In the first part of the article, we introduced the first 5 tips on how to find out if your idea is interesting enough to start your business. Let’s take a look at the next 5 tips that may convince you of your business idea.

Have you tested your idea?

You will never know if your business will be viable until you test your idea on others.

“Test it – not just on friends who are too polite to tell you the truth, but with honest people who could form your ideal target audience, and listen to the feedback carefully,” says Lisa McCartney, manager in the mathematical society of płyty.

“If your target customers say your product is fantastic and ask where they can get it, you know you’re on track. But if they aren’t too excited, it’s probably not such a great idea as you thought.”

Are you open to everything?

If you’re not ready to change or customize your idea to your customers’ needs, your business idea is unlikely to succeed.

“Success comes when you are willing to listen and consider opinions of many others,” said Angie Yasulitis, CEO and Managing Partner of The Yazoo Group. “Most of good ideas has to be improved before getting on the market. Being narrow minded kills every potential business.

How will you promote your business?

Many entrepreneurs think about the problems that business will solve, but not how they approach their business to their target customers. Jesse Lipson, founder and chief executive officer of Real Magic, says your marketing strategy can determine if your business idea is good.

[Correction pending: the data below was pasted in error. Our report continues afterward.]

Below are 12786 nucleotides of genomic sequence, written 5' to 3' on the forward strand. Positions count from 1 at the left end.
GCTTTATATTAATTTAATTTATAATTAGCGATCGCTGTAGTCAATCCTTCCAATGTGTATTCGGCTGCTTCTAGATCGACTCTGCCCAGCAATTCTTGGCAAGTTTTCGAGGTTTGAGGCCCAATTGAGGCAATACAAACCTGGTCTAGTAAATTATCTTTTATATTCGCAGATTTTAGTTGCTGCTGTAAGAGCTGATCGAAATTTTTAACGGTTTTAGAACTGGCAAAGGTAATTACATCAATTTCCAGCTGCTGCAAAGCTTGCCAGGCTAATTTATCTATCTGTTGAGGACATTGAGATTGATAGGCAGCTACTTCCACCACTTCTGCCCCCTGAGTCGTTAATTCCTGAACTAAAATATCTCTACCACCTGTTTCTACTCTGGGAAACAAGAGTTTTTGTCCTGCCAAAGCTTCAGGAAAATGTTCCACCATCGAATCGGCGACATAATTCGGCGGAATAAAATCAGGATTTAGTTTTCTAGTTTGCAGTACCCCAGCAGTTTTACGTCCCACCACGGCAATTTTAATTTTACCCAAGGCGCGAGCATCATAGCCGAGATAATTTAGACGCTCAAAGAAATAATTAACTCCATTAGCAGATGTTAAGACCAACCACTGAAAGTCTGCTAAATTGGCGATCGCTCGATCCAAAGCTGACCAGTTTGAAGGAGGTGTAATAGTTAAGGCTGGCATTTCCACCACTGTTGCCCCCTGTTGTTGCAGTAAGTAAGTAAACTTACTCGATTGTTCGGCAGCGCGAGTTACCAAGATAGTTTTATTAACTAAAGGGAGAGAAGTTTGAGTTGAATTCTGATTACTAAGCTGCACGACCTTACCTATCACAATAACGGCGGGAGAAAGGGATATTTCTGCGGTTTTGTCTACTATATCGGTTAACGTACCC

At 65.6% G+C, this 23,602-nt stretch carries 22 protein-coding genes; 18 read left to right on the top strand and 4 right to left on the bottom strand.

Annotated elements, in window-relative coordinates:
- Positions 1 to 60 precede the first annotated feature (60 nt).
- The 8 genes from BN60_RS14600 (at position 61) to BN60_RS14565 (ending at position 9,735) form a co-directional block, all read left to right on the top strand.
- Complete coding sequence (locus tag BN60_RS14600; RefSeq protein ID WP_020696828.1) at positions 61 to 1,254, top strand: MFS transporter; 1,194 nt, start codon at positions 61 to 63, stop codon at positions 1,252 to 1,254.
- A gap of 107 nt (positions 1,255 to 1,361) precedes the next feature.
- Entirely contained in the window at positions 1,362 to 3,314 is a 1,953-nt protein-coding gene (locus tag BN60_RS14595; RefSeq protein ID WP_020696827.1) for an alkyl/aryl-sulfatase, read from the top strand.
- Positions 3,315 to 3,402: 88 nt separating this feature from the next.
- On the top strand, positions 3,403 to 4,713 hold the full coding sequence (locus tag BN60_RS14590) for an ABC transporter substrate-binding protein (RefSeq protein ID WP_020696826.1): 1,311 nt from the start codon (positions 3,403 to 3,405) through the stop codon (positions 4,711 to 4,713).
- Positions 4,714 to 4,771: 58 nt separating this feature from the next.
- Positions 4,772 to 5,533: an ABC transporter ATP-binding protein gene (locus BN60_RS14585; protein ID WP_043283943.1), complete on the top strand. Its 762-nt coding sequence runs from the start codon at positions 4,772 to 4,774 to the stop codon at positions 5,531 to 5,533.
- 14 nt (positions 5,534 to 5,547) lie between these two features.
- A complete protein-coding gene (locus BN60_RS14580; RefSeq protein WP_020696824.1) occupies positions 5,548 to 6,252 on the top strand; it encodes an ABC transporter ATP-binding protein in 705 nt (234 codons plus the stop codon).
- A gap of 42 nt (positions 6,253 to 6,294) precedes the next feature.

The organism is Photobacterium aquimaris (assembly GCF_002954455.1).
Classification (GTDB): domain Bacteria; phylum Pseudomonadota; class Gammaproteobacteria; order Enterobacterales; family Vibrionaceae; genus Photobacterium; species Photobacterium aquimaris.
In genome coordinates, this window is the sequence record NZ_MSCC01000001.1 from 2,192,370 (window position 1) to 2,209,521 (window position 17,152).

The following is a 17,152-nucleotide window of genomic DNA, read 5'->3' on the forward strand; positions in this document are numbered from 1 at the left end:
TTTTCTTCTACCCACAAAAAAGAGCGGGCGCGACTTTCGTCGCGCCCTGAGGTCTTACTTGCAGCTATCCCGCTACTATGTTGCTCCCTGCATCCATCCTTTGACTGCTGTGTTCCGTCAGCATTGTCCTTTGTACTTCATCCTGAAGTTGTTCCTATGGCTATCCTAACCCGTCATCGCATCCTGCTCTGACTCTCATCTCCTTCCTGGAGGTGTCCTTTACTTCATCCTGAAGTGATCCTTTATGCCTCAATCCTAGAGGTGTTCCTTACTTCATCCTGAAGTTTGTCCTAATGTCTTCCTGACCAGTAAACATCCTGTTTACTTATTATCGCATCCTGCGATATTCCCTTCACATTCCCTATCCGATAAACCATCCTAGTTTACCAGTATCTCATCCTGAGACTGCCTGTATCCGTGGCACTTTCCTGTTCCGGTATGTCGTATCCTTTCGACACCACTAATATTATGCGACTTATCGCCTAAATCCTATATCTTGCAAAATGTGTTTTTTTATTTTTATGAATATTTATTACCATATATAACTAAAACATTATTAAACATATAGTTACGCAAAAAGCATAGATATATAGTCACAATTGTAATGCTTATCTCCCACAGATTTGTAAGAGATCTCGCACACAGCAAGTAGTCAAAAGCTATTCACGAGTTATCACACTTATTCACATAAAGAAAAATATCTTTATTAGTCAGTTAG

“If you have a good marketing strategy and a decent product, you will probably be successful,” Lipson said. “But if you have a great product without knowing how to reach potential customers, it will be really hard to make your business successful.”

Are your goals realistic?

Even though it is important to be excited about your new business idea, it is necessary that you keep your feet on the ground and stay realistic. Thomas J. Gravina, co-founder and CEO of Evolve IP, said that you should not be a dreamer when setting up a business.

“Just because you have a vision and you decide to build it doesn’t mean the rest will start happening by itself,” Gravina said. “Even if you have an idea that is original, revolutionary or progressive, there should be a real and solid market opportunity to ensure its success. Any new business case or new effort must have a viable market where you can sell right now – not theoretically or based on the assumption that you will be on the market sometime in the future. ”

Calculate it

Try to at least estimate all your costs and revenues and figure out how much you need to sell these products or services. If you opened an e-shop where you sell sunglasses and you get a profit of €5 on each, you would have to sell at least 300 pieces a month to earn some money.

Include in the expense not only the value of the products you buy from a supplier, but also the cost of setting up an e-shop and its administration, marketing, social networking, web hosting, product photography, accounting, tax, or customs duties for goods from abroad . And the time you spend on product implementation and business management.

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